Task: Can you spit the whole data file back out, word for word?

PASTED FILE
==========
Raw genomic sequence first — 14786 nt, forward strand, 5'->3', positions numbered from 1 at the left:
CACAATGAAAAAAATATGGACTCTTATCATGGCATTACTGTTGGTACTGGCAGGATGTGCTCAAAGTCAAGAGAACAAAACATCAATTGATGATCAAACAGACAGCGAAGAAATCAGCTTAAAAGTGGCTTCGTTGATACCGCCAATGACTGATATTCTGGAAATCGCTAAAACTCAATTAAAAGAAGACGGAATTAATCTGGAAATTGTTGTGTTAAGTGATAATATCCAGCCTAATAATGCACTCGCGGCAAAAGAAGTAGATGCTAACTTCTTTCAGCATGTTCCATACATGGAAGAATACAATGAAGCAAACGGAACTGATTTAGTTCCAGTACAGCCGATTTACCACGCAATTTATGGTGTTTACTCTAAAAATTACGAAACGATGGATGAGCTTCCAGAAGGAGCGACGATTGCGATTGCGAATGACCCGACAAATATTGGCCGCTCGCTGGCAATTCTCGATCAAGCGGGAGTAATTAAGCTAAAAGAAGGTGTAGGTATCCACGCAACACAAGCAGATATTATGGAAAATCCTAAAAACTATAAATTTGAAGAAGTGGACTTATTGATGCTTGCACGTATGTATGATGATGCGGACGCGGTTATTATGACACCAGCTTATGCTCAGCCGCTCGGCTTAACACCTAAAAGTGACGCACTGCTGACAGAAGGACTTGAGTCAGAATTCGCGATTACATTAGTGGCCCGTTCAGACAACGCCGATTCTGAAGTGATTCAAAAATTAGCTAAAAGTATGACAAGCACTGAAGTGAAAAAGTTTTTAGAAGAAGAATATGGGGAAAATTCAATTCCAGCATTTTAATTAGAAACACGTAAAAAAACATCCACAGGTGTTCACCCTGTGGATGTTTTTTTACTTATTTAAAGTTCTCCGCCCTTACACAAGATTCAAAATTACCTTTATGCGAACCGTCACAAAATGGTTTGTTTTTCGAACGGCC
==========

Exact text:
Raw genomic sequence first — 14786 nt, forward strand, 5'->3', positions numbered from 1 at the left:
CACAATGAAAAAAATATGGACTCTTATCATGGCATTACTGTTGGTACTGGCAGGATGTGCTCAAAGTCAAGAGAACAAAACATCAATTGATGATCAAACAGACAGCGAAGAAATCAGCTTAAAAGTGGCTTCGTTGATACCGCCAATGACTGATATTCTGGAAATCGCTAAAACTCAATTAAAAGAAGACGGAATTAATCTGGAAATTGTTGTGTTAAGTGATAATATCCAGCCTAATAATGCACTCGCGGCAAAAGAAGTAGATGCTAACTTCTTTCAGCATGTTCCATACATGGAAGAATACAATGAAGCAAACGGAACTGATTTAGTTCCAGTACAGCCGATTTACCACGCAATTTATGGTGTTTACTCTAAAAATTACGAAACGATGGATGAGCTTCCAGAAGGAGCGACGATTGCGATTGCGAATGACCCGACAAATATTGGCCGCTCGCTGGCAATTCTCGATCAAGCGGGAGTAATTAAGCTAAAAGAAGGTGTAGGTATCCACGCAACACAAGCAGATATTATGGAAAATCCTAAAAACTATAAATTTGAAGAAGTGGACTTATTGATGCTTGCACGTATGTATGATGATGCGGACGCGGTTATTATGACACCAGCTTATGCTCAGCCGCTCGGCTTAACACCTAAAAGTGACGCACTGCTGACAGAAGGACTTGAGTCAGAATTCGCGATTACATTAGTGGCCCGTTCAGACAACGCCGATTCTGAAGTGATTCAAAAATTAGCTAAAAGTATGACAAGCACTGAAGTGAAAAAGTTTTTAGAAGAAGAATATGGGGAAAATTCAATTCCAGCATTTTAATTAGAAACACGTAAAAAAACATCCACAGGTGTTCACCCTGTGGATGTTTTTTTACTTATTTAAAGTTCTCCGCCCTTACACAAGATTCAAAATTACCTTTATGCGAACCGTCACAAAATGGTTTGTTTTTCGAACGGCC